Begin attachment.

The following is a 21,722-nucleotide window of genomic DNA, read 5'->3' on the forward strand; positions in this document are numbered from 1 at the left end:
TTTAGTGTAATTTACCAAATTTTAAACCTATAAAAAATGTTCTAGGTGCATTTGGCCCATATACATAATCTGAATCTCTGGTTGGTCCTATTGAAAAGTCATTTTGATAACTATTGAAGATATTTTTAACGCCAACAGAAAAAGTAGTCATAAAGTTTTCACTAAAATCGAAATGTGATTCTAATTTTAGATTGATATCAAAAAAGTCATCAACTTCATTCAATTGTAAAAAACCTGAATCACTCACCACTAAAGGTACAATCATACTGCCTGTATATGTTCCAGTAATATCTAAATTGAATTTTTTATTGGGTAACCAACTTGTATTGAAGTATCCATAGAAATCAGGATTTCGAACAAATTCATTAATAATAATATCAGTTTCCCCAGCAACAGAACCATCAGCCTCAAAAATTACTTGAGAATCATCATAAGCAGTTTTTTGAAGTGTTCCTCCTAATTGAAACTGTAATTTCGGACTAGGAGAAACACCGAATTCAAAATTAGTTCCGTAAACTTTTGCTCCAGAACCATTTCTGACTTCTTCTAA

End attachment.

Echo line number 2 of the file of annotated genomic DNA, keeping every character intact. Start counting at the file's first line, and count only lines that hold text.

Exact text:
TTTAGTGTAATTTACCAAATTTTAAACCTATAAAAAATGTTCTAGGTGCATTTGGCCCATATACATAATCTGAATCTCTGGTTGGTCCTATTGAAAAGTCATTTTGATAACTATTGAAGATATTTTTAACGCCAACAGAAAAAGTAGTCATAAAGTTTTCACTAAAATCGAAATGTGATTCTAATTTTAGATTGATATCAAAAAAGTCATCAACTTCATTCAATTGTAAAAAACCTGAATCACTCACCACTAAAGGTACAATCATACTGCCTGTATATGTTCCAGTAATATCTAAATTGAATTTTTTATTGGGTAACCAACTTGTATTGAAGTATCCATAGAAATCAGGATTTCGAACAAATTCATTAATAATAATATCAGTTTCCCCAGCAACAGAACCATCAGCCTCAAAAATTACTTGAGAATCATCATAAGCAGTTTTTTGAAGTGTTCCTCCTAATTGAAACTGTAATTTCGGACTAGGAGAAACACCGAATTCAAAATTAGTTCCGTAAACTTTTGCTCCAGAACCATTTCTGACTTCTTCTAA